The effectiveness of cathodic protection on the exterior bottoms of aboveground storage tanks is best measured with permanent zinc or copper-copper sulfate reference electrodes placed under the tank bottom. The use of these electrodes is preferable to measurements taken at the periphery of the tank since peripheral measurements do not reflect the potentials deep under the tank. The asphalt storage tanks were maintained at a temperature of about 350F (175C) to keep the asphalt in a liquid state. The temperature of the soil at electrode depth was about 300F (150C), too hot for the use of conventional electrodes. Corrosion measurement probes with high temperature cables were substituted. Zero corrosion rate as measured on the probe indicates effective cathodic protection. The probes could also be used as coupons for measuring polarized potentials.
To determine the effectiveness of cathodic protection on the exterior bottoms of above grade storage tanks, reference electrodes are best installed underneath the tank bottom. Several electrodes may be used, depending on the diameter of the tank. One is usually placed under the center of the tank and the others at various locations between the center and the edge of the tank. The leads from the electrodes are led to a junction box placed usually on the wall of the tank or at a nearby rectifier location. The use of under-tank electrodes is preferable to taking measurements solely around the periphe~ of the tank.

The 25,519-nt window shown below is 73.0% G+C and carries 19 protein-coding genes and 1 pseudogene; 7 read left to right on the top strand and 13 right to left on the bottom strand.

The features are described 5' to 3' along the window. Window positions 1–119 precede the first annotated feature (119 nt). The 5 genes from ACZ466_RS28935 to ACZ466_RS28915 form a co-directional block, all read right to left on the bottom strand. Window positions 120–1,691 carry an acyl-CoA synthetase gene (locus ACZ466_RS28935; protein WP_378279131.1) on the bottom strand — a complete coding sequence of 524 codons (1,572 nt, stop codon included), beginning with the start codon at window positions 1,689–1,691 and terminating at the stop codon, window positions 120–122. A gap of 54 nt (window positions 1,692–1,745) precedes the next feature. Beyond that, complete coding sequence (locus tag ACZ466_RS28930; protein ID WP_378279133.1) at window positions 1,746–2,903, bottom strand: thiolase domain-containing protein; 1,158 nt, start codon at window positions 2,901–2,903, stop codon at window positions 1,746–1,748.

With a portable electrode located at the periphery of the tank, one cannot measure the effectiveness of cathodic protection at any appreciable distance from the tank wall. Adequate measurement of the conditions at the center and other areas well under the tank requires the use of electrodes placed at strategic locations under the bottom.
In the case of tanks operating at ambient temperatures, zinc or copper-copper sulfate electrodes are commonly used. The soil at electrode depth under the asphalt tanks was about 300F (150C). At this temperature, copper-copper sulfate electrodes would be destroyed and zinc electrodes would likely passivate very quickly.
The problem developed recently at two locations. It was decided to use corrosion monitoring probes in lieu of the usual electrodes. These probes, which measure corrosion rates by changes in their electrical resistance, are often used in chemical or other vessels. They are also used to measure the effectiveness of cathodic protection on pipelines and other structures.
In the case of the asphalt tanks, the probes, which were each provided with a special high temperature resistant insulated cable, were placed under the tank bottoms in the same manner as zinc or copper- copper sulfate electrodes would have been. The probes can be used initially to determine polarization potential changes under the bottom. After being connected to the tank bottom, they can be used to monitor cathodic protection in two ways; first by showing a zero corrosion rate and second as coupons to measure polarized potentials.